Negligent surgical errors can occur at anytime, whether it is during a noninvasive outpatient surgery or an emergency surgery where time is of the essence. Depending on the type of surgery, the injury to a patient can be severe. The following are some examples of surgical negligence: Read the rest »



Physicians Failing to Review Hospital Test Results Can Be Dangerous for Patients

By Cullan & Cullan on June 14, 2012 - Comments off

NE Diagnosis Mistake InjuryA new study published in the Annals of Internal Medicine shows the potential dangers of doctors not reviewing hospital test results. The study, which examined two hospitals, concluded that 40 percent of the hospitals’ patients were discharged pending test results. Of these cases, 10 percent of the results may have led to a change in treatment or a completely new diagnosis. The physicians were unaware of over 60 percent of the results, some of which required urgent action. Ultimately, doctors failing to review test results after a patient has been discharged can result in delays in diagnosis and cause other detrimental consequences.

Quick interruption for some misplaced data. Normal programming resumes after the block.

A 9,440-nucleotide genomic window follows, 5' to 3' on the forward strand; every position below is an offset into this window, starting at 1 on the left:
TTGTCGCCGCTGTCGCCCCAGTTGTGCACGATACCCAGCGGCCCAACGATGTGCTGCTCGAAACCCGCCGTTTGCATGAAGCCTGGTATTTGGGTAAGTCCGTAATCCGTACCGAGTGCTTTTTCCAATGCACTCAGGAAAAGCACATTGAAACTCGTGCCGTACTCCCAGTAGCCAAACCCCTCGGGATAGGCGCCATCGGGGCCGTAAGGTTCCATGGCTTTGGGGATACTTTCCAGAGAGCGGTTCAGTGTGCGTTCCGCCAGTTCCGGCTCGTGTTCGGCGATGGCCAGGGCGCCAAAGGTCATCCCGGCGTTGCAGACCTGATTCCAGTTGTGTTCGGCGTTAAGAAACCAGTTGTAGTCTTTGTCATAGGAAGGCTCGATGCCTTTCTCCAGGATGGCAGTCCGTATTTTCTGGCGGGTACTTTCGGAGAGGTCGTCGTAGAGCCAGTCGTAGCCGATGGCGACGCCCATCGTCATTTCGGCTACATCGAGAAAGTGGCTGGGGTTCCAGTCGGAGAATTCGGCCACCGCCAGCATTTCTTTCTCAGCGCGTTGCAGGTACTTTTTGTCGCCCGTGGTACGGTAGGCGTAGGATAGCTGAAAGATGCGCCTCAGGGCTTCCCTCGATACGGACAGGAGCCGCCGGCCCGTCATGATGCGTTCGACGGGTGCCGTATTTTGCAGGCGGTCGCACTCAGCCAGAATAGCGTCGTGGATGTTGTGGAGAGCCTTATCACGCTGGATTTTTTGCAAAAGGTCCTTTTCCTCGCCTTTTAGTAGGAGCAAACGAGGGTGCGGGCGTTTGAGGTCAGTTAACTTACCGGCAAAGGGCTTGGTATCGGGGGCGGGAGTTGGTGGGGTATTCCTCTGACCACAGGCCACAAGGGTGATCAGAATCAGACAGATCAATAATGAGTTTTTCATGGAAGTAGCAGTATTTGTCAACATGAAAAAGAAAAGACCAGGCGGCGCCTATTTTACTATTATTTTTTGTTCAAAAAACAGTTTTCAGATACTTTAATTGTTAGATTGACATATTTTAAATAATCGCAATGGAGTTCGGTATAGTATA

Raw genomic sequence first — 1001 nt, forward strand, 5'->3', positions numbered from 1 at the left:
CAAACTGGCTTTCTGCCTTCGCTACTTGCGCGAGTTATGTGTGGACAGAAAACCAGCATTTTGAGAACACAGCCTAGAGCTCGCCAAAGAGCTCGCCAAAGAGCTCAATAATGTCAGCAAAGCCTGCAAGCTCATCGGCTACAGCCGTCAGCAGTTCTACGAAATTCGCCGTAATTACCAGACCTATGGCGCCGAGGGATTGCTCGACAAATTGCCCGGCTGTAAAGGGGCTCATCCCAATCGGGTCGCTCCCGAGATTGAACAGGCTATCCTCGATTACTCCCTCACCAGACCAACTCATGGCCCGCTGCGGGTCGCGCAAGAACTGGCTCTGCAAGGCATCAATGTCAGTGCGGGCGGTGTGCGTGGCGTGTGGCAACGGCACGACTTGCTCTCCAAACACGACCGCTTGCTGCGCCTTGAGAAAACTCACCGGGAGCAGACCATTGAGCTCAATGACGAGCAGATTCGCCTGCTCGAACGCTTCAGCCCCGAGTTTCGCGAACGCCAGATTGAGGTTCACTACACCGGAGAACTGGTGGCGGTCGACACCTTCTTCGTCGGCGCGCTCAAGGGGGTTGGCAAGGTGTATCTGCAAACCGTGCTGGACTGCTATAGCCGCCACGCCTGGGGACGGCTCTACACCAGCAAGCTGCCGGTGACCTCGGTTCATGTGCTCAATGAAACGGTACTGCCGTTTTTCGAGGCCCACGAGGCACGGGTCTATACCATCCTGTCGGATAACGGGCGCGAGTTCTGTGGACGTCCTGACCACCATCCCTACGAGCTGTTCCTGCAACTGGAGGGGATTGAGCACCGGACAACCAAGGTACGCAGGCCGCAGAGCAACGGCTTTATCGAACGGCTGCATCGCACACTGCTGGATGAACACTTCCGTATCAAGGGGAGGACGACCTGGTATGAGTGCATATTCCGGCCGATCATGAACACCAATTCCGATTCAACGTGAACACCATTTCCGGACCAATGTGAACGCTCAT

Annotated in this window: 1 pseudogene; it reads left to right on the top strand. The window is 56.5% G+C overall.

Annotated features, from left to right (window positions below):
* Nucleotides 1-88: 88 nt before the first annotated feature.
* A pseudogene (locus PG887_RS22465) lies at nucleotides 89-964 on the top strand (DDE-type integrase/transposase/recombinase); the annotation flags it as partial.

According to DigitalJournal.com, a recent case in New York of delayed diagnosis illustrates the dangers of physicians not reviewing post-discharge test results. A healthy 30-year-old man experiencing severe abdominal pain was admitted to Mount Sinai Hospital in New York City. Following a CT scan, exploratory surgery, and a series of blood tests, the doctors were unable to find the cause of the pain and eventually discharged the man as the pain became manageable with oral medicine. Read the rest »